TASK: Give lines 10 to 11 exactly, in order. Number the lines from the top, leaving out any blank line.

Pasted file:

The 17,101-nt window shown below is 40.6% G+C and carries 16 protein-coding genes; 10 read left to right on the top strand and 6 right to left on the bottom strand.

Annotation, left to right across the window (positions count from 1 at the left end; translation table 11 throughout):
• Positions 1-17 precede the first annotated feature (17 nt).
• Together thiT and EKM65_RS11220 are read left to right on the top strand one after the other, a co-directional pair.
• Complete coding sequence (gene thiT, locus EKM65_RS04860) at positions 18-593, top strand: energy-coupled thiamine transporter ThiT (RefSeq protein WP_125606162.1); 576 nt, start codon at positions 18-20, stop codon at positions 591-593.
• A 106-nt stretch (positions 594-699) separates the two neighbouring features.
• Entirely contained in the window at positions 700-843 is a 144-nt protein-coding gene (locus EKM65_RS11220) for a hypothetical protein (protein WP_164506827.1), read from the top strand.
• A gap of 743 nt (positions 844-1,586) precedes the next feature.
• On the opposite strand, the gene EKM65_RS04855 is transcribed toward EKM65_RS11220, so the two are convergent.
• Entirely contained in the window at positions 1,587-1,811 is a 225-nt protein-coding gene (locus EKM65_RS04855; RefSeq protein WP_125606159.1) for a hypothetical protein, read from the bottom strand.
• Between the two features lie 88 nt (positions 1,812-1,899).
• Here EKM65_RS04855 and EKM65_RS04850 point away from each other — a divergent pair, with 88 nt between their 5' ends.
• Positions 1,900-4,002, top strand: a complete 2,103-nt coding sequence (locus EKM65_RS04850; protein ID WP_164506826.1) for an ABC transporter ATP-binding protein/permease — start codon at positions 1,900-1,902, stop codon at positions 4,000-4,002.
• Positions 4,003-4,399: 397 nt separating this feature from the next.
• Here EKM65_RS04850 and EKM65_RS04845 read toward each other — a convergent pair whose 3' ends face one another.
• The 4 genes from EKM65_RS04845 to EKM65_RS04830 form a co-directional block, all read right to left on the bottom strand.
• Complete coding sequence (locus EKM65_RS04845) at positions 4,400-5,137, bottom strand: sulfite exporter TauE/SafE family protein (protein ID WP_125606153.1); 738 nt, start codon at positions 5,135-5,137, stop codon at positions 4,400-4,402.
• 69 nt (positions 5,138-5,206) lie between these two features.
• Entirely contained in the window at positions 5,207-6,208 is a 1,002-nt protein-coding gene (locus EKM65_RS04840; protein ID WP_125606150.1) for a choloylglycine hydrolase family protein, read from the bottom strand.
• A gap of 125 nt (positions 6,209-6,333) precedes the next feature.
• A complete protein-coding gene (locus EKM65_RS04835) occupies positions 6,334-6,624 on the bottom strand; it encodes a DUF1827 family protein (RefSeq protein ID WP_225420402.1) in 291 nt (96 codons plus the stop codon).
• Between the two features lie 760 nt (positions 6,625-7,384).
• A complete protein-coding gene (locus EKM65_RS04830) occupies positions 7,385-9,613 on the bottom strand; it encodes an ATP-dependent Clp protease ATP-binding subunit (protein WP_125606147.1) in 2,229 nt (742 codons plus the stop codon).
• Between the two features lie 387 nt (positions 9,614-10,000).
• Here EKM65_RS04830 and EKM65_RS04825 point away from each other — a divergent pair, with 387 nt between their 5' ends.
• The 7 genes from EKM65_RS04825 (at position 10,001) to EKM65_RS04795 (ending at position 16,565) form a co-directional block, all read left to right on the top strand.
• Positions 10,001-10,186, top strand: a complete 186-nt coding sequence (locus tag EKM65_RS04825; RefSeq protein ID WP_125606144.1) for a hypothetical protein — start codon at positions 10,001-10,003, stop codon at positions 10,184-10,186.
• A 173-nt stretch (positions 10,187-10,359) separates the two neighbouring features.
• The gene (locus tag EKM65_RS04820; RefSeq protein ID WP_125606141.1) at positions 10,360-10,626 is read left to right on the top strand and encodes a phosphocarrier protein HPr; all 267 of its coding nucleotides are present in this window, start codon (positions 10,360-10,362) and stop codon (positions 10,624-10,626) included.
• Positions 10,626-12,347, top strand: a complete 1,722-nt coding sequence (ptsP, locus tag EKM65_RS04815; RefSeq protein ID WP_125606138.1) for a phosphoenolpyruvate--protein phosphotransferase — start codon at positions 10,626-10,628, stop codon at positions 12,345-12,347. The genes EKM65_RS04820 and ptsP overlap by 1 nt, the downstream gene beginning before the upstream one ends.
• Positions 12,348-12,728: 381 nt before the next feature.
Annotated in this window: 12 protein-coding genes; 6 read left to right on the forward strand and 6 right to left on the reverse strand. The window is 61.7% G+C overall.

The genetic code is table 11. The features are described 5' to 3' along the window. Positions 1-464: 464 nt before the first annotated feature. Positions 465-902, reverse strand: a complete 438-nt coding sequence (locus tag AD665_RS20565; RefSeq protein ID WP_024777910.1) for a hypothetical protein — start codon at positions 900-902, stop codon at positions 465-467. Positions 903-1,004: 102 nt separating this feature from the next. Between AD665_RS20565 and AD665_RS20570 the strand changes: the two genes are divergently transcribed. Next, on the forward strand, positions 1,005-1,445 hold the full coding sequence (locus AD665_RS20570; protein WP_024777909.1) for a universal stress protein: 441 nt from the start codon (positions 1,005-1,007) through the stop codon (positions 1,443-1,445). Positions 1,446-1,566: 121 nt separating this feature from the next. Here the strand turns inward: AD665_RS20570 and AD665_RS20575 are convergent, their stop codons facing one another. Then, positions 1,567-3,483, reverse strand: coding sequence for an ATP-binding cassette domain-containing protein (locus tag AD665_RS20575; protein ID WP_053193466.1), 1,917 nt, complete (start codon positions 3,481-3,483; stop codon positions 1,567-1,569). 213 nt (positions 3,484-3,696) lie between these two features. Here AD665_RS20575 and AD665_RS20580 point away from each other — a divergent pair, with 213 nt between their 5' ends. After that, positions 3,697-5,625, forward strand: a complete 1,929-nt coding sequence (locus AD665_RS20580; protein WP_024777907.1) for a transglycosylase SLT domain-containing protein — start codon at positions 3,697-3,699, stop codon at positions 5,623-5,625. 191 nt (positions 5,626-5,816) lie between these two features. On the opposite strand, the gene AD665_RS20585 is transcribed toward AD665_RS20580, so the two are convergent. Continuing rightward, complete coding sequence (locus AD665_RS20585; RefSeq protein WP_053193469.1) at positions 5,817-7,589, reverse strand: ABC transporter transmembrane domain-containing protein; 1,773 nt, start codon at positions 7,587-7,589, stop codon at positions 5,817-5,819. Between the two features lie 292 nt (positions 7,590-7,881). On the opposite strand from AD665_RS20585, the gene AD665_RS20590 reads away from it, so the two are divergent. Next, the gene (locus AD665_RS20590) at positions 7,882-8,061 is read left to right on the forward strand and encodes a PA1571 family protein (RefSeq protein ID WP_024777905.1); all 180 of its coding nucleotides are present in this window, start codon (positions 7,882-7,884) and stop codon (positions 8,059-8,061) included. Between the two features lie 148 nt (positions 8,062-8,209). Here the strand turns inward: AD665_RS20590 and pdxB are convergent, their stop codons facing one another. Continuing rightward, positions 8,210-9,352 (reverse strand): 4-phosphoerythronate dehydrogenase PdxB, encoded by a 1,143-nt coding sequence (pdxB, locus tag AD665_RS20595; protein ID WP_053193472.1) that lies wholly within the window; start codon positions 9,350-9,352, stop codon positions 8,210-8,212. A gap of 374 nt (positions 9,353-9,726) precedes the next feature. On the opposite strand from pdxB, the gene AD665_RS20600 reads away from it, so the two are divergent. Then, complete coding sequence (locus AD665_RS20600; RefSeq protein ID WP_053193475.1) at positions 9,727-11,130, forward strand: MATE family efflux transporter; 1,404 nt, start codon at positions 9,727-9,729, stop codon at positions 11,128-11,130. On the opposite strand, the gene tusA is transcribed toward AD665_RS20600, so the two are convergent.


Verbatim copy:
• Entirely contained in the window at positions 1,587-1,811 is a 225-nt protein-coding gene (locus EKM65_RS04855; RefSeq protein WP_125606159.1) for a hypothetical protein, read from the bottom strand.
• Between the two features lie 88 nt (positions 1,812-1,899).